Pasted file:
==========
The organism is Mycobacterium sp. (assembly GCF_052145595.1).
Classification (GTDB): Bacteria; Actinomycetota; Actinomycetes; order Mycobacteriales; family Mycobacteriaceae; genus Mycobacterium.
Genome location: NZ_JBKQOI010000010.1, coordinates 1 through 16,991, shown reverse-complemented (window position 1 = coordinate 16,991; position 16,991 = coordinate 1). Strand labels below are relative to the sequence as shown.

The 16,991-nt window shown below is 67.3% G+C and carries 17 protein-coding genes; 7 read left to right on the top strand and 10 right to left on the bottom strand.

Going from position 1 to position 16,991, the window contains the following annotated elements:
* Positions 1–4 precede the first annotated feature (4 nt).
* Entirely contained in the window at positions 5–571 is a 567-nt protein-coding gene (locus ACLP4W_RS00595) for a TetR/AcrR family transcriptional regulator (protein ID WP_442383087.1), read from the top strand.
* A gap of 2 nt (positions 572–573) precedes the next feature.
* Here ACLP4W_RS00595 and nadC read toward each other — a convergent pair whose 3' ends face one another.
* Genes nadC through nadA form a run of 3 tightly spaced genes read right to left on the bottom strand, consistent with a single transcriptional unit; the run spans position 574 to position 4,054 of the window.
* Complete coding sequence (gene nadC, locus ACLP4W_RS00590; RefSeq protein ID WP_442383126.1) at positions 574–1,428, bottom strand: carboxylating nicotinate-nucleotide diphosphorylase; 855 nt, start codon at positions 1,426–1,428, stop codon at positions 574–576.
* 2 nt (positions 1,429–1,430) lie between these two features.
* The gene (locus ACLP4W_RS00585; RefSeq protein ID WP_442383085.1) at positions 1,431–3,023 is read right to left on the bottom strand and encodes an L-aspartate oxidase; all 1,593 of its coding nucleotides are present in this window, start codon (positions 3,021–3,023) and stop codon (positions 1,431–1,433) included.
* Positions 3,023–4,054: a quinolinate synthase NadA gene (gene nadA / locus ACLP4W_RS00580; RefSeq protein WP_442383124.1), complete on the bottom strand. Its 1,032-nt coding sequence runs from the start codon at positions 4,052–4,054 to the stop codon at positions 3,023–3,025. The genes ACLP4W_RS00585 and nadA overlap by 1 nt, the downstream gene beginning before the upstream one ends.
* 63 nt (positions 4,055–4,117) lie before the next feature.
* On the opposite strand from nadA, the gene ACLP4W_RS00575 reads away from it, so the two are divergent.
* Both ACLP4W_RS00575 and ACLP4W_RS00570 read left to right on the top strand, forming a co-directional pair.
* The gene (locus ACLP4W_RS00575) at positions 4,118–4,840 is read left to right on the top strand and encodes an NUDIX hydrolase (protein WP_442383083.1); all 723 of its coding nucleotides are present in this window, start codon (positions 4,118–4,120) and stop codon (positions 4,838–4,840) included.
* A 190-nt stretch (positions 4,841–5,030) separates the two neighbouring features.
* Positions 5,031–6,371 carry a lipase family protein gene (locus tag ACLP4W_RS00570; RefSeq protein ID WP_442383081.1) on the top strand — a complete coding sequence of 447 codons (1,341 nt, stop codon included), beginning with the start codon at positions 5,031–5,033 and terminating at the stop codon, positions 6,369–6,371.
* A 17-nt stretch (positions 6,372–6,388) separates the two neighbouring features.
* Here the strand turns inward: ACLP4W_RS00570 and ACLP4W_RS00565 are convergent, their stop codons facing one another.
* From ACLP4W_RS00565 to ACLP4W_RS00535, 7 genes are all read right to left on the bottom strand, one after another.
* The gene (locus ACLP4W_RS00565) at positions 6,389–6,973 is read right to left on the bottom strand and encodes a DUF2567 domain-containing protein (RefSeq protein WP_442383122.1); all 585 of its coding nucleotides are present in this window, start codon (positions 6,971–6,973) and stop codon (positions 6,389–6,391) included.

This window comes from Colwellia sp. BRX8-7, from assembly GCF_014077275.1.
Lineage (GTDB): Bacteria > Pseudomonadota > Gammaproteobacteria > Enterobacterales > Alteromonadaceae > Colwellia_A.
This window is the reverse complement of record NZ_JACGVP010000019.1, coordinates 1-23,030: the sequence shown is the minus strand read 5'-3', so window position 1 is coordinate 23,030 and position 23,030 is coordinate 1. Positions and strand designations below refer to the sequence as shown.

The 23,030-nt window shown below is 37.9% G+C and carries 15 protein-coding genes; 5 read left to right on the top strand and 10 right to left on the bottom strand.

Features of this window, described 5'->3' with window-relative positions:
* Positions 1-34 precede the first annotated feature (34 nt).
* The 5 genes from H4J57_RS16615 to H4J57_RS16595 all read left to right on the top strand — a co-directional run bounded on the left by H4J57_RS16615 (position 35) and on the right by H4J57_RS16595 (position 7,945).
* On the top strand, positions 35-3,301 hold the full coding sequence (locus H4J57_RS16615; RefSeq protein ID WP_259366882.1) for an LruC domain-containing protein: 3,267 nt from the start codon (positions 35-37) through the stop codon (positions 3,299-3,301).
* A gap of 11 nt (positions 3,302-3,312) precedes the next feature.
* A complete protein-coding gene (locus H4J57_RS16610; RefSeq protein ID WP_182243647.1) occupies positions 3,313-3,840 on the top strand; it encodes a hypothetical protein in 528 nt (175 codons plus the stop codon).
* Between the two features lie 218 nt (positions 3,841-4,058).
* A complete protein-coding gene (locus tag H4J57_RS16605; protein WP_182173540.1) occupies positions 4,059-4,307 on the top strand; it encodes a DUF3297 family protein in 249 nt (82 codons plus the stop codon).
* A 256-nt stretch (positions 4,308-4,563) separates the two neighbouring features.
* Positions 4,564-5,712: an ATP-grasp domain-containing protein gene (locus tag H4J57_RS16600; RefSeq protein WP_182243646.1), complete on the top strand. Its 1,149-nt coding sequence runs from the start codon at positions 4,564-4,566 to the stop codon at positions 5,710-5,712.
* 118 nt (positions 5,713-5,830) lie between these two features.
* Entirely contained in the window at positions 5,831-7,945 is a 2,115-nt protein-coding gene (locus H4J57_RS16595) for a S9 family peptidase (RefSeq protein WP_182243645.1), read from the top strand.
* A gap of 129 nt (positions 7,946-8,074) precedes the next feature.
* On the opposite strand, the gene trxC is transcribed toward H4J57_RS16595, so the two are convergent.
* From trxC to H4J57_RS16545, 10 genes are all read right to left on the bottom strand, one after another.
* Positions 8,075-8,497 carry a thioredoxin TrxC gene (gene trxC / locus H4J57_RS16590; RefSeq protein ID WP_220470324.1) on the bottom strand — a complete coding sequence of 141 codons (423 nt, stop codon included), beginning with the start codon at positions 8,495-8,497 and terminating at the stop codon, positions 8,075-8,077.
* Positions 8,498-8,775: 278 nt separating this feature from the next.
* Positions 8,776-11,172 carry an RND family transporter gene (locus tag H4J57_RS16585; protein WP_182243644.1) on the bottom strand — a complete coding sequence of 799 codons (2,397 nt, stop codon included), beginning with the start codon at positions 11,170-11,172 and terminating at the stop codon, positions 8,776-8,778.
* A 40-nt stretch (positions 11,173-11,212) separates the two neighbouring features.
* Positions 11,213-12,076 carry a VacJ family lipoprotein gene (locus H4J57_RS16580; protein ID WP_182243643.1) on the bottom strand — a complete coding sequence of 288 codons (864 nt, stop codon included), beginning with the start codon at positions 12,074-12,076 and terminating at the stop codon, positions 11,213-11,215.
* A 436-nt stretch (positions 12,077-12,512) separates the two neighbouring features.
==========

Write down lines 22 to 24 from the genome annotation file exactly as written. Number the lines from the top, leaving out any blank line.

* Here the strand turns inward: ACLP4W_RS00570 and ACLP4W_RS00565 are convergent, their stop codons facing one another.
* From ACLP4W_RS00565 to ACLP4W_RS00535, 7 genes are all read right to left on the bottom strand, one after another.
* The gene (locus ACLP4W_RS00565) at positions 6,389–6,973 is read right to left on the bottom strand and encodes a DUF2567 domain-containing protein (RefSeq protein WP_442383122.1); all 585 of its coding nucleotides are present in this window, start codon (positions 6,971–6,973) and stop codon (positions 6,389–6,391) included.